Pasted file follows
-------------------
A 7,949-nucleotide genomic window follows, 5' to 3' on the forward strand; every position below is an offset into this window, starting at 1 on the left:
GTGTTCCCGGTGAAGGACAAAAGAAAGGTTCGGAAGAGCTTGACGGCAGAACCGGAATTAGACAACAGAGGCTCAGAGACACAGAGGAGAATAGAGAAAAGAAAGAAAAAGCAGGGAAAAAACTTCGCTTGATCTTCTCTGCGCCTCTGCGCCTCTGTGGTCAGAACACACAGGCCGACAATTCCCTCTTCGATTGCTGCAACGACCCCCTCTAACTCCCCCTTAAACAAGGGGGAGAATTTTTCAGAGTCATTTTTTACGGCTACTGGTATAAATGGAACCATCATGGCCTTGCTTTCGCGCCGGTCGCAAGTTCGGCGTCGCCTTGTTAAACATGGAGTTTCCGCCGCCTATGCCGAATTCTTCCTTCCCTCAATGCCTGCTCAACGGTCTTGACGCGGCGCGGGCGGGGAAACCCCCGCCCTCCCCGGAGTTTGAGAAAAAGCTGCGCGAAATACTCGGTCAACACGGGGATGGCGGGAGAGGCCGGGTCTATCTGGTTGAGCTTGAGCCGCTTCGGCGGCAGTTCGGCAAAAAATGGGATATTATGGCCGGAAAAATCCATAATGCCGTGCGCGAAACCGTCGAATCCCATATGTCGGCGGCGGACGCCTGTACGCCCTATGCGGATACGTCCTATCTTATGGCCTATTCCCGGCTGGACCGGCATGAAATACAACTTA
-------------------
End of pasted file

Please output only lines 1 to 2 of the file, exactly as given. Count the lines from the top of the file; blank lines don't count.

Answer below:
A 7,949-nucleotide genomic window follows, 5' to 3' on the forward strand; every position below is an offset into this window, starting at 1 on the left:
GTGTTCCCGGTGAAGGACAAAAGAAAGGTTCGGAAGAGCTTGACGGCAGAACCGGAATTAGACAACAGAGGCTCAGAGACACAGAGGAGAATAGAGAAAAGAAAGAAAAAGCAGGGAAAAAACTTCGCTTGATCTTCTCTGCGCCTCTGCGCCTCTGTGGTCAGAACACACAGGCCGACAATTCCCTCTTCGATTGCTGCAACGACCCCCTCTAACTCCCCCTTAAACAAGGGGGAGAATTTTTCAGAGTCATTTTTTACGGCTACTGGTATAAATGGAACCATCATGGCCTTGCTTTCGCGCCGGTCGCAAGTTCGGCGTCGCCTTGTTAAACATGGAGTTTCCGCCGCCTATGCCGAATTCTTCCTTCCCTCAATGCCTGCTCAACGGTCTTGACGCGGCGCGGGCGGGGAAACCCCCGCCCTCCCCGGAGTTTGAGAAAAAGCTGCGCGAAATACTCGGTCAACACGGGGATGGCGGGAGAGGCCGGGTCTATCTGGTTGAGCTTGAGCCGCTTCGGCGGCAGTTCGGCAAAAAATGGGATATTATGGCCGGAAAAATCCATAATGCCGTGCGCGAAACCGTCGAATCCCATATGTCGGCGGCGGACGCCTGTACGCCCTATGCGGATACGTCCTATCTTATGGCCTATTCCCGGCTGGACCGGCATGAAATACAACTTA